Every weekend while the weather is nice the Land of a Thousand Hills (LOTH) coffee shop opens up the patio and features one artist and their music. This weekend I had a chance to listen in to Waters of March. Waters of March is a singer-songwriter from Marietta, GA who plays a blend of original alternative, folk and indie styles. On this surprisingly cool August night in Georgia, Waters of March put on an intimate set on acoustic guitar performing his original compositions.
LOTH is one of my favorite places to sip a cup of tea. Sitting on one of the couches, at a table inside or on the patio feels being at home. Covering a house into a coffee shop goes a long way to producing that at home vibe. The staff is always amazingly friendly the vibe is genuine unlike many of the big chain coffee houses. Adding to the appeal of LOTH is their motto: “Drink Coffee. Do Good.”
Land of a Thousand Hills Coffee Co. partners with farmers and local community leaders to develop the coffee into a sustainable income, pay a just Living Wage, and strive to further meet the needs of the people. When you buy Land of a Thousand Hills, you are receiving coffee that is 100% Arabica, fairly traded, and roasted fresh. Your excellent morning cup is offering hope to these developing coffee communities with each purchase. Drink Coffee. Do Good
Thanks to LOTH for providing free music on a Friday night! Next time you are looking for a cup of coffee or tea on a Friday or Saturday night, you should stop by LOTH to enjoy some local music with your cup.
Q&A with Waters of March
Waters of March is a sweet loving and gentle soul. His creativity and kindness comes out in his music and when he interacts with his fans. He spent a few minutes before his set to chat with me.
Why the name Waters of March?
The name comes from Antonio Carlos Jobim’s song “Aguas de Marco” a bossa nova song from the 1960s.
Tell me about your creativity process. Where do you start when creating a song?
I write the poetry first and then fiddle around with the music until I get it write. I feel that all of my music if imperfect and I’m constantly adjust the poems and music. I have book of hundreds of songs that I go back to from time to time and make adjustments.
How long have you been playing and writing music?
I got my first guitar when I was 12 years old as an early Christmas present. “Sweet Child of Mine” was one of the first songs that I learned how to play. I didn’t start writing my old music until 6 or 7 years later.
What was the first album that you added to your personal music library?
I would have to say Huey Lewis and the News Sports from 1983. I started listening to music at an early age, perhaps the earliest I can remember was 1982, when I heard Micheal Jackson in my friends car on a Scout camping trip ride to the north Georgia mountains. I remember seeing early videos on TV with my brother and sister Saturday mornings, including “These Dreams are made of these” by the Eurythmics, and Michael Jackson’s “Billy Jean.” In the 80’s I bought Bruce Hornsby, the Ghostbusters, Prince, Whitesnake, Bon Jovi all on cassettes at Turtles. My parents always played John Denver’s Rocky Mountain High, Neil Diamond’s Forever in Blue Jeans and the Beatles Sgt. Pepper in our living room on our old record player.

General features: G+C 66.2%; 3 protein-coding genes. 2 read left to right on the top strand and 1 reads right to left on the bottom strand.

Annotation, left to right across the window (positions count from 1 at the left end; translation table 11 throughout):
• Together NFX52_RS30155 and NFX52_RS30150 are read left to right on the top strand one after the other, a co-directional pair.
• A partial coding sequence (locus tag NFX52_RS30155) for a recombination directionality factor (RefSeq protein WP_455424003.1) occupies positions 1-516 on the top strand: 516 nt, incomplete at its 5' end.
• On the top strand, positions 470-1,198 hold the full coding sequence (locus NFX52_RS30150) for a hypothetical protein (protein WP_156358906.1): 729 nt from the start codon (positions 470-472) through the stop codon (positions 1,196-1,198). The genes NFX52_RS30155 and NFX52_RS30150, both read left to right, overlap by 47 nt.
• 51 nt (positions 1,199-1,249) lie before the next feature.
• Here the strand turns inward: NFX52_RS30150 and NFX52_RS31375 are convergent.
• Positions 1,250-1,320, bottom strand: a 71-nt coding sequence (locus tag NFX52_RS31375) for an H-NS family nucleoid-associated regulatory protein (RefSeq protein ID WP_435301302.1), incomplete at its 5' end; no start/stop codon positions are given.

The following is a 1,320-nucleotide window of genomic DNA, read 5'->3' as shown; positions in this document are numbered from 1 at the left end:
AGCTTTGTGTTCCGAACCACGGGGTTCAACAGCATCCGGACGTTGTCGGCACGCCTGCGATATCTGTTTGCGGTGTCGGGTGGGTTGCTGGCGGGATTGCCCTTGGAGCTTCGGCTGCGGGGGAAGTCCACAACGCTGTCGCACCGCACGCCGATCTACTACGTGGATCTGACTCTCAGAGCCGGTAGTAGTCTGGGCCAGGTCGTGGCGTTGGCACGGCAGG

What was your most recent addition to your personal music library?
Right now I’m building my vinyl record collection, it’s my new hobby, other than doing daily crossword puzzles. My most recent addition is REM’s “Ebow the letter” the 7 inch vinyl single from 1996 “New Adventures in Hi Fi”
I [also] have some early Pearl Jam, Ryan Adams Gold from 2001, the Chi-Lites “Tell me have you seen her” and “Oh Girl” The Guess Who “These Eyes” the Hollies “Long cool woman in a black dress” Modest Mouse “Float On from 2004, Soundgarden “Fell on Black Days” 1994. I attribute all of these records toward inspiring me to write songs. I feel the works of Phil Collins, James Taylor, Nick Drake, the Beatles, and the album “Manassas”, and Neil Young’s “Harvest” are major songwriting influences to my original compositions! Pearl Jam’s Binaural 2000, Yield 1998, and No Code 1996 are in my regular rotation.
What was your first live music experience? Which venue and which artist(s)?
I believe my first live music concert was seeing the guitarist Joe Satriani at the Fox Theatre in Atlanta in 1993. It was loud and the sound of the guitar gave me a huge headache and made me sick. It wasn’t the best experience. My favorite concert was seeing Pearl Jam in 2002.
If you could cover one album in your music library which would it be?
I’m really getting into Ryan Adams and I feel his work from Demolition has struck the greatest chord with me. From 2002. I may be able to cover his acoustic guitar songs. I also love Beck’s Sea Change and his follow up Morning Phase 2014. I already have covered have of Morning Phase at gigs.
What artist do you wish more people had in their music library?
Right now I’ll have to say these three: Beck, Phil Collins and Ray LaMontagne, They are all wonderful and very established songwriters that have left their mark in music, and…. James Taylor is getting older every year, I hope to see him play soon. He is perhaps a key songwriter of the past 40 years, with hits like “Fire and Rain.” He has inspired so many artists, yet I feel many kids younger than me that I meet at open mics don’t even know him.